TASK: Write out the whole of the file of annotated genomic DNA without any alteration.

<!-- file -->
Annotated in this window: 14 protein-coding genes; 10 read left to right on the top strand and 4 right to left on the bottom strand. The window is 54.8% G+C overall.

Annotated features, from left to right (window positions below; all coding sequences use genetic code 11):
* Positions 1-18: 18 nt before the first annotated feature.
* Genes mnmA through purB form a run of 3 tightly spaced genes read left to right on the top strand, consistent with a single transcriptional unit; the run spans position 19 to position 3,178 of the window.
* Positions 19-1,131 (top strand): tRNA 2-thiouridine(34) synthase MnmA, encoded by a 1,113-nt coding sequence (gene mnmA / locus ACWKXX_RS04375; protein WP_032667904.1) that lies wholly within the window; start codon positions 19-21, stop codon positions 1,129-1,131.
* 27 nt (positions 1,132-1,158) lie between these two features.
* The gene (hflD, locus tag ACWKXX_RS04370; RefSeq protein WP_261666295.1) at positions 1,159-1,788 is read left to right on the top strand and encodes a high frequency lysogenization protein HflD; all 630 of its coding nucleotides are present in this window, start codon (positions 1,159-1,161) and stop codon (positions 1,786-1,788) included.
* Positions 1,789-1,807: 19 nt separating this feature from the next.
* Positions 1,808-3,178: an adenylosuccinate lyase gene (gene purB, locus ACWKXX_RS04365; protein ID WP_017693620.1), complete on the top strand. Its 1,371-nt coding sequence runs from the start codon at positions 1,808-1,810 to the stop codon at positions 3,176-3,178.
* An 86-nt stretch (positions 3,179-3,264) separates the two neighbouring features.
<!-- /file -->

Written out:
Annotated in this window: 14 protein-coding genes; 10 read left to right on the top strand and 4 right to left on the bottom strand. The window is 54.8% G+C overall.

Annotated features, from left to right (window positions below; all coding sequences use genetic code 11):
* Positions 1-18: 18 nt before the first annotated feature.
* Genes mnmA through purB form a run of 3 tightly spaced genes read left to right on the top strand, consistent with a single transcriptional unit; the run spans position 19 to position 3,178 of the window.
* Positions 19-1,131 (top strand): tRNA 2-thiouridine(34) synthase MnmA, encoded by a 1,113-nt coding sequence (gene mnmA / locus ACWKXX_RS04375; protein WP_032667904.1) that lies wholly within the window; start codon positions 19-21, stop codon positions 1,129-1,131.
* 27 nt (positions 1,132-1,158) lie between these two features.
* The gene (hflD, locus tag ACWKXX_RS04370; RefSeq protein WP_261666295.1) at positions 1,159-1,788 is read left to right on the top strand and encodes a high frequency lysogenization protein HflD; all 630 of its coding nucleotides are present in this window, start codon (positions 1,159-1,161) and stop codon (positions 1,786-1,788) included.
* Positions 1,789-1,807: 19 nt separating this feature from the next.
* Positions 1,808-3,178: an adenylosuccinate lyase gene (gene purB, locus ACWKXX_RS04365; protein ID WP_017693620.1), complete on the top strand. Its 1,371-nt coding sequence runs from the start codon at positions 1,808-1,810 to the stop codon at positions 3,176-3,178.
* An 86-nt stretch (positions 3,179-3,264) separates the two neighbouring features.